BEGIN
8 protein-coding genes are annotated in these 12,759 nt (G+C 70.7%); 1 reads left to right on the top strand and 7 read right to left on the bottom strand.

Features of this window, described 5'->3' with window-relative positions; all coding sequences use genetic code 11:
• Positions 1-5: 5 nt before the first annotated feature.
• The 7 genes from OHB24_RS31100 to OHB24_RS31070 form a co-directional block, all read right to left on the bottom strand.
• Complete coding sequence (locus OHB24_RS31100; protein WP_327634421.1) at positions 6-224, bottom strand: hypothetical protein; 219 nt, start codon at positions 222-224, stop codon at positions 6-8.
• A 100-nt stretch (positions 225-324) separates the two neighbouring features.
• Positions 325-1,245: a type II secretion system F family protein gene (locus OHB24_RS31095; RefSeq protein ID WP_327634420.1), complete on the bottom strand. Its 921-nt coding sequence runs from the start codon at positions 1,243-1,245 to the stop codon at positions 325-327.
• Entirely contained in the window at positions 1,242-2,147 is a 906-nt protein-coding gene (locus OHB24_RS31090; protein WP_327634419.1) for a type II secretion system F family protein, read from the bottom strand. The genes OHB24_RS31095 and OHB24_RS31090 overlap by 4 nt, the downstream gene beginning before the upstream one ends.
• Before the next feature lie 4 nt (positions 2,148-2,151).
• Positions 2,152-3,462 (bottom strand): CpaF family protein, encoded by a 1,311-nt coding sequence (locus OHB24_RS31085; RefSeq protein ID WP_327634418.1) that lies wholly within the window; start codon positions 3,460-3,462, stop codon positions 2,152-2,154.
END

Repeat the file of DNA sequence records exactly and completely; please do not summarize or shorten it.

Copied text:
8 protein-coding genes are annotated in these 12,759 nt (G+C 70.7%); 1 reads left to right on the top strand and 7 read right to left on the bottom strand.

Features of this window, described 5'->3' with window-relative positions; all coding sequences use genetic code 11:
• Positions 1-5: 5 nt before the first annotated feature.
• The 7 genes from OHB24_RS31100 to OHB24_RS31070 form a co-directional block, all read right to left on the bottom strand.
• Complete coding sequence (locus OHB24_RS31100; protein WP_327634421.1) at positions 6-224, bottom strand: hypothetical protein; 219 nt, start codon at positions 222-224, stop codon at positions 6-8.
• A 100-nt stretch (positions 225-324) separates the two neighbouring features.
• Positions 325-1,245: a type II secretion system F family protein gene (locus OHB24_RS31095; RefSeq protein ID WP_327634420.1), complete on the bottom strand. Its 921-nt coding sequence runs from the start codon at positions 1,243-1,245 to the stop codon at positions 325-327.
• Entirely contained in the window at positions 1,242-2,147 is a 906-nt protein-coding gene (locus OHB24_RS31090; protein WP_327634419.1) for a type II secretion system F family protein, read from the bottom strand. The genes OHB24_RS31095 and OHB24_RS31090 overlap by 4 nt, the downstream gene beginning before the upstream one ends.
• Before the next feature lie 4 nt (positions 2,148-2,151).
• Positions 2,152-3,462 (bottom strand): CpaF family protein, encoded by a 1,311-nt coding sequence (locus OHB24_RS31085; RefSeq protein ID WP_327634418.1) that lies wholly within the window; start codon positions 3,460-3,462, stop codon positions 2,152-2,154.